Objectives: Non-cirrhotic portal vein thrombosis (PVT) is a main cause of portal hypertension in children. We describe the characteristics at presentation and outcome of a cohort of patients with PVT to determine clinical features and predictors of outcome. Methods: We recorded: (1) Associated factors: prematurity, congenital malformations, neonatal illnesses, umbilical vein catheterization (UVC), deep infections, surgery; (2) congenital and acquired prothrombotic disorders; (3) features at last follow up including survival rate and need for surgery. Results: 187 patients, mean age at diagnosis 4 ± 3.7 years, had a history of prematurity (61%); UVC (65%); neonatal illnesses (79%). The diagnosis followed the detection of splenomegaly (40%), gastrointestinal bleeding (36%), hypersplenism (6%), or was incidental (18%). Of 71 patients who had endoscopy at presentation 62 (87%) had oesophageal varices. After 11.3 years’ follow up 63 (34%) required surgery or TIPS. Ten-year survival rate was 98%, with 90% shunt patency. Spleen size, variceal bleeding and hypersplenism at presentation were predictors of surgery or TIPS (p < 0.05). Conclusion: PVT is associated with congenital and acquired co-morbidities. History of prematurity, neonatal illnesses and UVC should lead to rule out PVT. Large spleen, variceal bleeding and hypersplenism at presentation predict the need for eventual surgery in a third of cases.

Etiology, presenting features and outcome of children with non-cirrhotic portal vein thrombosis: A multicentre national study

Vajro P.;
2019-01-01

Abstract

Objectives: Non-cirrhotic portal vein thrombosis (PVT) is a main cause of portal hypertension in children. We describe the characteristics at presentation and outcome of a cohort of patients with PVT to determine clinical features and predictors of outcome. Methods: We recorded: (1) Associated factors: prematurity, congenital malformations, neonatal illnesses, umbilical vein catheterization (UVC), deep infections, surgery; (2) congenital and acquired prothrombotic disorders; (3) features at last follow up including survival rate and need for surgery. Results: 187 patients, mean age at diagnosis 4 ± 3.7 years, had a history of prematurity (61%); UVC (65%); neonatal illnesses (79%). The diagnosis followed the detection of splenomegaly (40%), gastrointestinal bleeding (36%), hypersplenism (6%), or was incidental (18%). Of 71 patients who had endoscopy at presentation 62 (87%) had oesophageal varices. After 11.3 years’ follow up 63 (34%) required surgery or TIPS. Ten-year survival rate was 98%, with 90% shunt patency. Spleen size, variceal bleeding and hypersplenism at presentation were predictors of surgery or TIPS (p < 0.05). Conclusion: PVT is associated with congenital and acquired co-morbidities. History of prematurity, neonatal illnesses and UVC should lead to rule out PVT. Large spleen, variceal bleeding and hypersplenism at presentation predict the need for eventual surgery in a third of cases.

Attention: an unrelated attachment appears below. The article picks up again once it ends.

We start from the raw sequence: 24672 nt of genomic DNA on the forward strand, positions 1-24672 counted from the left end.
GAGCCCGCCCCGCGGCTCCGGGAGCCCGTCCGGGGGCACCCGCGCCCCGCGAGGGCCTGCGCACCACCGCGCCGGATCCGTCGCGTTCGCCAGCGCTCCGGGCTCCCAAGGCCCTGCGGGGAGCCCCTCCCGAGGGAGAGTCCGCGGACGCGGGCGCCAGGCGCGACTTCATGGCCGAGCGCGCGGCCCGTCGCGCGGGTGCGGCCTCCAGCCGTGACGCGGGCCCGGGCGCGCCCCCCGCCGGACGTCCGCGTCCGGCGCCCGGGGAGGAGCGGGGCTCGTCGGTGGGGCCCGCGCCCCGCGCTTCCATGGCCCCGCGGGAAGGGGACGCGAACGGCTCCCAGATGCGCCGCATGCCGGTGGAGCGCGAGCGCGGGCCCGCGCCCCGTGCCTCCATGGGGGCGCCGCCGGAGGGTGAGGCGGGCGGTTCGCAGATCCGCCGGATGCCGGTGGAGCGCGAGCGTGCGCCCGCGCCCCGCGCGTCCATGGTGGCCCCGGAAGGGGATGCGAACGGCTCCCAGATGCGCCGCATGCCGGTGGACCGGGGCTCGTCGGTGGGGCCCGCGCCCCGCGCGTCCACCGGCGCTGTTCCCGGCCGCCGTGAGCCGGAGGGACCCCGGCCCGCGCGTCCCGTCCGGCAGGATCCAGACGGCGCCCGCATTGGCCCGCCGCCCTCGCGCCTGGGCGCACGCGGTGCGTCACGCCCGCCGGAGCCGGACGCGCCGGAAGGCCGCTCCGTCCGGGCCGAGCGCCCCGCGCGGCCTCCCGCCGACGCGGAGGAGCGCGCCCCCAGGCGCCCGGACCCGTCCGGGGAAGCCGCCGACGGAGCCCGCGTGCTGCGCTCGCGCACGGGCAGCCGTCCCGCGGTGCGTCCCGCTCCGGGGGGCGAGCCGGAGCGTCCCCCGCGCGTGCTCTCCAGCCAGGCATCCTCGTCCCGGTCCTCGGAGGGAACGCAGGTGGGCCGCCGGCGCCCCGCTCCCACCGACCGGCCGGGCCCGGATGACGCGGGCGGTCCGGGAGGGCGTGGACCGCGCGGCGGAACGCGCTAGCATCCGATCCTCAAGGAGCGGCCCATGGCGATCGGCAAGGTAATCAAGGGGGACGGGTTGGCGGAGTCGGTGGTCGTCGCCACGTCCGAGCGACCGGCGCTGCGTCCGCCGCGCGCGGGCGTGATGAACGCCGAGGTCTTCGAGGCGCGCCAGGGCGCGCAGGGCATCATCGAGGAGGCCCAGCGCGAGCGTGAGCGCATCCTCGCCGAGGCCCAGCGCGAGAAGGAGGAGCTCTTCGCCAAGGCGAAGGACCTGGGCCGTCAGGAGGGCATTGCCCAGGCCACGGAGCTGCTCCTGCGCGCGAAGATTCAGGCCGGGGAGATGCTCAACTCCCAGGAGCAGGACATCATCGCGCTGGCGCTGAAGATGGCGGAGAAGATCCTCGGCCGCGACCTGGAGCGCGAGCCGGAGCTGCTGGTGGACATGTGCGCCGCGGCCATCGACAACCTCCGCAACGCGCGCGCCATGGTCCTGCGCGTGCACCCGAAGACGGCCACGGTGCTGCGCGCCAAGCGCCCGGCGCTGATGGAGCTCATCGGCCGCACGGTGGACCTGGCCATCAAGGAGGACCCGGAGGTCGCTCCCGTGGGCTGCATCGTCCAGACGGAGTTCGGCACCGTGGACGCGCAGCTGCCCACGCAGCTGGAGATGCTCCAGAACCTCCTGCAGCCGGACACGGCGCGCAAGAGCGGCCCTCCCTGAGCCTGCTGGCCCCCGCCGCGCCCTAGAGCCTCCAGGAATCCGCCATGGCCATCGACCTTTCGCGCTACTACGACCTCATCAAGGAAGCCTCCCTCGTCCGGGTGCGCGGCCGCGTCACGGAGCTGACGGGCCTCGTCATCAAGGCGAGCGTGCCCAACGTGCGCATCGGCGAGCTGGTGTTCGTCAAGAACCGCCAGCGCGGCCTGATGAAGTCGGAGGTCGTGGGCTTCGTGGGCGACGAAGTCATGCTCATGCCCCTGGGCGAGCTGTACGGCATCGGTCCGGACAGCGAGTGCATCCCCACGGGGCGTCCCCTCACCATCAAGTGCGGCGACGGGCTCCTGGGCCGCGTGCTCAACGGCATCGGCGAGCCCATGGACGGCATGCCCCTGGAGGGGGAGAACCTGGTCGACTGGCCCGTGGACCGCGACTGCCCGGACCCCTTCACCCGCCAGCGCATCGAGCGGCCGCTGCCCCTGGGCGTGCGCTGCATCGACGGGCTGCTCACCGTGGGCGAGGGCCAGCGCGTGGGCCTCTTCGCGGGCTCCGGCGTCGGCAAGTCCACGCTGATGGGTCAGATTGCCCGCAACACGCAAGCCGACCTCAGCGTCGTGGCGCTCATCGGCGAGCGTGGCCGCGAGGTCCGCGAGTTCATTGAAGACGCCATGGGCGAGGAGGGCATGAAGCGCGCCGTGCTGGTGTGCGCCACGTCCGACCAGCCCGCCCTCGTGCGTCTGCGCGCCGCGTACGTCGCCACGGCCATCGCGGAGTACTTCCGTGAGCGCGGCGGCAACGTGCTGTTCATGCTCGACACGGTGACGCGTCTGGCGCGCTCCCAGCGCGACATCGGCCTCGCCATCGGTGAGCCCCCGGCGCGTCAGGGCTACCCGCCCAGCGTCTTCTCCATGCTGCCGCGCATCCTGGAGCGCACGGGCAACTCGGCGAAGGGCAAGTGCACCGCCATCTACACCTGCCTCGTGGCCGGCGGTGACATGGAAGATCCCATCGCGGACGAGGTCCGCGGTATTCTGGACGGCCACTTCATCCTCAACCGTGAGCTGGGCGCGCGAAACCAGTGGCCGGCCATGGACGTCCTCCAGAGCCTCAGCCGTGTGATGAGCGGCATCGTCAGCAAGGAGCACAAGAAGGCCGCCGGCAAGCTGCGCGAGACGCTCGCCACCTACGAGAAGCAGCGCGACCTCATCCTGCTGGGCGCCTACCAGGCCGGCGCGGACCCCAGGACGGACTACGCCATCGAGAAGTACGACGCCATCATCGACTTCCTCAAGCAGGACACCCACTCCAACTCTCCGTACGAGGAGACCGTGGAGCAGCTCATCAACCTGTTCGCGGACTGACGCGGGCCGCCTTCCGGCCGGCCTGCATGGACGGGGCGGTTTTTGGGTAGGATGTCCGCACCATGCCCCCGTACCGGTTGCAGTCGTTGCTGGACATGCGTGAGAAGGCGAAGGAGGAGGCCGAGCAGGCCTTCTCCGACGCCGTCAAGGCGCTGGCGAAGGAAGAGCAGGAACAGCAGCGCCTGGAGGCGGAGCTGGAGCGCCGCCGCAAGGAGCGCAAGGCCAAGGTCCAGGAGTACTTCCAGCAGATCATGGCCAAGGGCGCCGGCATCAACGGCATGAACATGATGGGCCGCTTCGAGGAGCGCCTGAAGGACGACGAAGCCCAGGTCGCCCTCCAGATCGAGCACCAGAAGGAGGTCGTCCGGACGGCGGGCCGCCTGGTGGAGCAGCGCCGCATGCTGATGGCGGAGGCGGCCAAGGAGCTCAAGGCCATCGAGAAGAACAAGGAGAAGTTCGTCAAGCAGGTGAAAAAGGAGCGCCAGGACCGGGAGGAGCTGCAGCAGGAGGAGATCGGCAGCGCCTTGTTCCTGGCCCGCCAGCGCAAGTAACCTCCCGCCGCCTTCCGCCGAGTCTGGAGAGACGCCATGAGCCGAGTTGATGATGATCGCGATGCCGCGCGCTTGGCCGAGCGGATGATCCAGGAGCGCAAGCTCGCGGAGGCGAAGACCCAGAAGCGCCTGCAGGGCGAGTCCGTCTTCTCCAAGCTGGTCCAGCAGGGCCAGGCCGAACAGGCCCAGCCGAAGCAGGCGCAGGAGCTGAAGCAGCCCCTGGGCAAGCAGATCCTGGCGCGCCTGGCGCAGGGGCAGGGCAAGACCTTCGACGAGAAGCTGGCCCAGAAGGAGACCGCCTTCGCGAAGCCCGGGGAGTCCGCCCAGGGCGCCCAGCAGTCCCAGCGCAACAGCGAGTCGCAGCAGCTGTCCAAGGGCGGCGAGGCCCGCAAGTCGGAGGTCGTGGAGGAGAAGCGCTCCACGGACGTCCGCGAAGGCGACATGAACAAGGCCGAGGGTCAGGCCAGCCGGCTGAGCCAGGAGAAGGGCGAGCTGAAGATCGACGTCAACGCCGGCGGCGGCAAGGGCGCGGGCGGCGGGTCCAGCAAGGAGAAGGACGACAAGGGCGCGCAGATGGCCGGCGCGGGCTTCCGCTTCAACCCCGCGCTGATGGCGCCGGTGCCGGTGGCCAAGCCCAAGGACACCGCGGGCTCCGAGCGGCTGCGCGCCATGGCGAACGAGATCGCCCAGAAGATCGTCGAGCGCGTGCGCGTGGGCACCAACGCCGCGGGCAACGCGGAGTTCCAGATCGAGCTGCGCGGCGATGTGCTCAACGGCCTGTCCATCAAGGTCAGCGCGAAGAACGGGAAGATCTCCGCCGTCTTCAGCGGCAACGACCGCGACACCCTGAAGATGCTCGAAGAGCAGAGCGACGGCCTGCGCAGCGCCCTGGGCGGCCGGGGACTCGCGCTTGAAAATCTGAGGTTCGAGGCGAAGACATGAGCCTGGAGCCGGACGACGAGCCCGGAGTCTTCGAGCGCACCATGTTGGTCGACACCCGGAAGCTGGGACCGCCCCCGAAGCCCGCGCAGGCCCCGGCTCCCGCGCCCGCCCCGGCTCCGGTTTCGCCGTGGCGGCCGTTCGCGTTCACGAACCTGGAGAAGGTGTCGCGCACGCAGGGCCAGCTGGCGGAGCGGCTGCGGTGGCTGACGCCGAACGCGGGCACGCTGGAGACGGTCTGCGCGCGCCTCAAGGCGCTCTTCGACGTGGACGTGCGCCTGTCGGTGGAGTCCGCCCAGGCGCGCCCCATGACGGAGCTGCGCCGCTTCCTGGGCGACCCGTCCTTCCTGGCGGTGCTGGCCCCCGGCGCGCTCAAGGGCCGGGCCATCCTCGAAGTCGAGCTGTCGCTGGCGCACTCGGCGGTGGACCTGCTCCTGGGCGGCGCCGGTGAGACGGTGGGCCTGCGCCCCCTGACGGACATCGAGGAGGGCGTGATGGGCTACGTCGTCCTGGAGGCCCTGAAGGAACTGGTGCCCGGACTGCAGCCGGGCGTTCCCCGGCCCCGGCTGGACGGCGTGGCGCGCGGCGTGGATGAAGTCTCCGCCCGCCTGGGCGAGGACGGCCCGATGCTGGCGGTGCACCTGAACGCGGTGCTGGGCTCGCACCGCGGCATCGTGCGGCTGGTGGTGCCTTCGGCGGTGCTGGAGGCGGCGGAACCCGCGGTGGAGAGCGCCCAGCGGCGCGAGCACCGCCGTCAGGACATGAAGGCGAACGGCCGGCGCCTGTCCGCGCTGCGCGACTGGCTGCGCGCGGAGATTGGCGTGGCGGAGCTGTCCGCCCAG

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Utilizza questo identificativo per citare o creare un link a questo documento: https://hdl.handle.net/11386/4760347
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